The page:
Smith said Major should fit very well with Sullivan at Samford.
"I challenge anybody in the state to find anybody who accepted his role better than Jamie," Smith said. "It doesn't matter where you play him, he's going to give you everything he's got and he's going to be a leader for your team. He's just a very unselfish kid who didn't mind doing what it took for the team to be successful. He's a perfect fit at Samford, because I think that's the same attitude Coach Sullivan passes on to his players."
Bishop was a three-year starter for the Bulldogs and anchored an offensive line that averaged 395 yards per game last season, including 286 yards rushing. He graded out at 92-percent for the season, allowed no sacks, committed just one penalty and accumulated 86 pancakes in over 500 snaps.
Bishop said he wanted to play college football somewhere close to home and was considering Murray State, but JSU put him back on their radar when Bill Clark was hired as the Gamecock head coach back in December.
Bishop said he jumped at the chance to take an official visit with the Gamecocks when they became re-interested.
"I'm real close to my grandparents," Bishop said. "They've raised me since I was six. They adopted me, so being close to them was very important.
"I was about to commit to Murray State, but Coach Clark called Coach Smith and said they wanted to get me down there on an official visit. On my visit, it was amazing all the camaraderie they had. They brought me in there and welcomed me with open arms. It felt like I was at home. That first night there, I fell in love. I'm ecstatic to play for a program like JSU and a coach like Coach Clark. He's going to do special things down there."
Like Gamble at Lindsey Wilson and Major at Samford, Smith feels Bishop is a great fit for the Gamecocks.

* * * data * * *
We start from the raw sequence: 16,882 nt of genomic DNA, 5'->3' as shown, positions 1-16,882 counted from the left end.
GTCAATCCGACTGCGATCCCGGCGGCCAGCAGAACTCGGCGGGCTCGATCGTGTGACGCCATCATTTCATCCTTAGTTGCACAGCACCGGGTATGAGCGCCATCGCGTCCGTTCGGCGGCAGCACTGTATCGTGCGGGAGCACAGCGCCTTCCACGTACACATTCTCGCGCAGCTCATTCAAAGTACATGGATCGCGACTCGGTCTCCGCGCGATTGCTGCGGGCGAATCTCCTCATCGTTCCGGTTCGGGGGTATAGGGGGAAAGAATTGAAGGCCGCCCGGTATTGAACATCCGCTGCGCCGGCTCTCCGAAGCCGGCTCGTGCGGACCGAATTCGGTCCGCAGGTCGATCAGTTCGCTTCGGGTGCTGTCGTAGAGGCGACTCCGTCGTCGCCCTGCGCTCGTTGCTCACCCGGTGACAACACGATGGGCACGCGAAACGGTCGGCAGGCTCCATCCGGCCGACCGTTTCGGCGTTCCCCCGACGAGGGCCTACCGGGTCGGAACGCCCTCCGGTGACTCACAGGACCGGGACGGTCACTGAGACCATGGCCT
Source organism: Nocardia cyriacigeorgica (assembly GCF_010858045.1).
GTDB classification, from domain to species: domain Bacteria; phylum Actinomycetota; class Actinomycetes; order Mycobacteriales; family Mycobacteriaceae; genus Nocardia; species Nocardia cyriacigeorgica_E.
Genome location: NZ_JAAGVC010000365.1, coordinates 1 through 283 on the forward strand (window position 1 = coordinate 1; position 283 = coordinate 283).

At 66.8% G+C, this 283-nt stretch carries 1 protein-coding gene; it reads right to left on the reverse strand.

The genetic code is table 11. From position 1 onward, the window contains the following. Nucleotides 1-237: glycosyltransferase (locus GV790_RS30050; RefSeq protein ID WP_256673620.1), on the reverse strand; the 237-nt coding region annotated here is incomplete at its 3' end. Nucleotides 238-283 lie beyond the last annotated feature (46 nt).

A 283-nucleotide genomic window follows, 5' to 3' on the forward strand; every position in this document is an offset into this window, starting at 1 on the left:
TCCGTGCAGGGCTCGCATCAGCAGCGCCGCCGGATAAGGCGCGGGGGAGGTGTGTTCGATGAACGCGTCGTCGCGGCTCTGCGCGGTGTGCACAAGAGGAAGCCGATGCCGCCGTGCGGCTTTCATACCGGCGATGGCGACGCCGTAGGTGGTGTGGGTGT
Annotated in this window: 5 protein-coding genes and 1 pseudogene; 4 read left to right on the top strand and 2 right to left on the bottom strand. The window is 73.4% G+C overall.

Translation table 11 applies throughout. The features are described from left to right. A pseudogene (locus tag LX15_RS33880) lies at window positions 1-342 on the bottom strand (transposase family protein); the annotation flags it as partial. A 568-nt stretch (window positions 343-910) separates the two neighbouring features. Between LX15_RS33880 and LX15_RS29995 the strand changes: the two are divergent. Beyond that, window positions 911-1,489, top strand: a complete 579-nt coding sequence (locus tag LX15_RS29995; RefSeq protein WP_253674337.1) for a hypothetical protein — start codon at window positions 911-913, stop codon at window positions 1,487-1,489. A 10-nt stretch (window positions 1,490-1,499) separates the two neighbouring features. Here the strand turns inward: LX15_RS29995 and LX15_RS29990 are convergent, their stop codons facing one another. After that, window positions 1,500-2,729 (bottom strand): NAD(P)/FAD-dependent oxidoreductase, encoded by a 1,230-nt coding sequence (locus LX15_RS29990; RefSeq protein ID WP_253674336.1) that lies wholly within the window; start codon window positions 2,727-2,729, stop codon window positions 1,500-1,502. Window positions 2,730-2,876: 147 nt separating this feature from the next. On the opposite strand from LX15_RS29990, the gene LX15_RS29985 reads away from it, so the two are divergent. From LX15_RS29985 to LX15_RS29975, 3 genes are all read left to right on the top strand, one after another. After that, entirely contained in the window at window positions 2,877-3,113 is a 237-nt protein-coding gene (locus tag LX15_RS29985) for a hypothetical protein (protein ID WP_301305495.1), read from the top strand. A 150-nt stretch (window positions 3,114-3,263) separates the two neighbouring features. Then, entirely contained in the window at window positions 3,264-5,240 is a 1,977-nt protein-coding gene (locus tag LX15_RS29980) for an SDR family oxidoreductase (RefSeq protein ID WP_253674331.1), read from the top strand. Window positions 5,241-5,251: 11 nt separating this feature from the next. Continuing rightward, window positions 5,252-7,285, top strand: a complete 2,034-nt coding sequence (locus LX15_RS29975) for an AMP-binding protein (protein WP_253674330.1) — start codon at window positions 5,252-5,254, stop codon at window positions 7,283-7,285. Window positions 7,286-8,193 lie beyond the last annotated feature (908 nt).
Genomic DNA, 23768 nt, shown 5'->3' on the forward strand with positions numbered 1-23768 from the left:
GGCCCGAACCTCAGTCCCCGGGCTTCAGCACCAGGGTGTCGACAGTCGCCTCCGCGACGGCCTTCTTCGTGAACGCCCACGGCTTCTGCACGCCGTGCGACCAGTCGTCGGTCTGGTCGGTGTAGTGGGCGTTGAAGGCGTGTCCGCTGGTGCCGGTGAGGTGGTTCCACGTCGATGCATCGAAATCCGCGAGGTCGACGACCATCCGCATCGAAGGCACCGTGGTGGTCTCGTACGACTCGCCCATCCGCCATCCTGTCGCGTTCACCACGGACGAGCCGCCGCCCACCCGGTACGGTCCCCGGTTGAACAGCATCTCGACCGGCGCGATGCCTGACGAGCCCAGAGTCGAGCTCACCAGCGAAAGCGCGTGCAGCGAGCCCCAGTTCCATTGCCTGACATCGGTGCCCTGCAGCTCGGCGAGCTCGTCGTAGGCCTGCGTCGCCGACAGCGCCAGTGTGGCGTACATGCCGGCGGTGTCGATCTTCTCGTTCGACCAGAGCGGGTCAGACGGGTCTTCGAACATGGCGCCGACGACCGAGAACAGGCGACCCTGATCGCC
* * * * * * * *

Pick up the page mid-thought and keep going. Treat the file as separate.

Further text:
"I think they're getting an absolute steal in Austin Bishop," Smith said. "He's someone whose best football is still in front of him. He has a great work ethic and wants to get better. I think once he gets in a college weight program, he'll really develop more. I think he's a guy who can be an impact player for them down the road."
Smith said Gamble, Major and Bishop have all left a lasting impression for upcoming Piedmont players to follow.
"I think they've left the upcoming classes the hope signing can happen for them too if they do what they're supposed to on the field and in the classroom," he said. "The bigger challenge for them, and I've told every one of them this, is we need some people to go and stay and finish. That's the next step in this process of kids having the chance to play at the next level. It's for them to go and finish their degree and come back to tell the kids at Piedmont 'I did it, and you can do it.'
"It's been a long time since we've had somebody from this school to go off to college, finish and come back to give a testimony on what it was like to go for four or five years. D'Eric Jackson at West Alabama is in his fifth year, and he can see the light at the end of the tunnel for his degree. We make a big deal over signing day, but I'm going to make a big deal when these kids come back with a degree in their hands too, because ultimately that's what they're going for. I feel very strongly these three guys are going to give it all they've got to accomplish that next goal."